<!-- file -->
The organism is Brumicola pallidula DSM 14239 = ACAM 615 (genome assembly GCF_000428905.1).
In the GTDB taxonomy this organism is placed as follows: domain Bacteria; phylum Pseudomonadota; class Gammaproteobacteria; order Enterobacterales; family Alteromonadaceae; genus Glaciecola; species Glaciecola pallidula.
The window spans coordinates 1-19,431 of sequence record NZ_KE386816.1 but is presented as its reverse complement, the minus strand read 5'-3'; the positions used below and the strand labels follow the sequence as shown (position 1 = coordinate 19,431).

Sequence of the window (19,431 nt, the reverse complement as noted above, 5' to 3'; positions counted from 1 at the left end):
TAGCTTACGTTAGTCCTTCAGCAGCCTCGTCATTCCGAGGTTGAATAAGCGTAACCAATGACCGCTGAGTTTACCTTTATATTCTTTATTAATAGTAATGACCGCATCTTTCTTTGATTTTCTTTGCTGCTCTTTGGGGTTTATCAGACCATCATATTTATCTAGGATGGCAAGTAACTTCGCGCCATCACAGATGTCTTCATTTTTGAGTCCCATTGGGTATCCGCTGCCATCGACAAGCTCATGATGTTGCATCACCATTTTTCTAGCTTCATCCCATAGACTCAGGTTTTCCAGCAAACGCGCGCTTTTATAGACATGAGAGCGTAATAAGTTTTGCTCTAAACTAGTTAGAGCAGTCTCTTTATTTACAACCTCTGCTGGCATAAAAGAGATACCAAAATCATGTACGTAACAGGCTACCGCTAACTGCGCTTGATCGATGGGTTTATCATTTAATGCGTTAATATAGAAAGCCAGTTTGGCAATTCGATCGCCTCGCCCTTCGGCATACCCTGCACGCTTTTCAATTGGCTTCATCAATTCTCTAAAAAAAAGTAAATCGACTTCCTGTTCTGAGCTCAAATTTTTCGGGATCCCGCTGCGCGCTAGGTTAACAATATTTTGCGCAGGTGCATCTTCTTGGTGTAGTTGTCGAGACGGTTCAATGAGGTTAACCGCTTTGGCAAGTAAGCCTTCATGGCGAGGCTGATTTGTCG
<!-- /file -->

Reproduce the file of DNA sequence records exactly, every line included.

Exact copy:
The organism is Brumicola pallidula DSM 14239 = ACAM 615 (genome assembly GCF_000428905.1).
In the GTDB taxonomy this organism is placed as follows: domain Bacteria; phylum Pseudomonadota; class Gammaproteobacteria; order Enterobacterales; family Alteromonadaceae; genus Glaciecola; species Glaciecola pallidula.
The window spans coordinates 1-19,431 of sequence record NZ_KE386816.1 but is presented as its reverse complement, the minus strand read 5'-3'; the positions used below and the strand labels follow the sequence as shown (position 1 = coordinate 19,431).

Sequence of the window (19,431 nt, the reverse complement as noted above, 5' to 3'; positions counted from 1 at the left end):
TAGCTTACGTTAGTCCTTCAGCAGCCTCGTCATTCCGAGGTTGAATAAGCGTAACCAATGACCGCTGAGTTTACCTTTATATTCTTTATTAATAGTAATGACCGCATCTTTCTTTGATTTTCTTTGCTGCTCTTTGGGGTTTATCAGACCATCATATTTATCTAGGATGGCAAGTAACTTCGCGCCATCACAGATGTCTTCATTTTTGAGTCCCATTGGGTATCCGCTGCCATCGACAAGCTCATGATGTTGCATCACCATTTTTCTAGCTTCATCCCATAGACTCAGGTTTTCCAGCAAACGCGCGCTTTTATAGACATGAGAGCGTAATAAGTTTTGCTCTAAACTAGTTAGAGCAGTCTCTTTATTTACAACCTCTGCTGGCATAAAAGAGATACCAAAATCATGTACGTAACAGGCTACCGCTAACTGCGCTTGATCGATGGGTTTATCATTTAATGCGTTAATATAGAAAGCCAGTTTGGCAATTCGATCGCCTCGCCCTTCGGCATACCCTGCACGCTTTTCAATTGGCTTCATCAATTCTCTAAAAAAAAGTAAATCGACTTCCTGTTCTGAGCTCAAATTTTTCGGGATCCCGCTGCGCGCTAGGTTAACAATATTTTGCGCAGGTGCATCTTCTTGGTGTAGTTGTCGAGACGGTTCAATGAGGTTAACCGCTTTGGCAAGTAAGCCTTCATGGCGAGGCTGATTTGTCG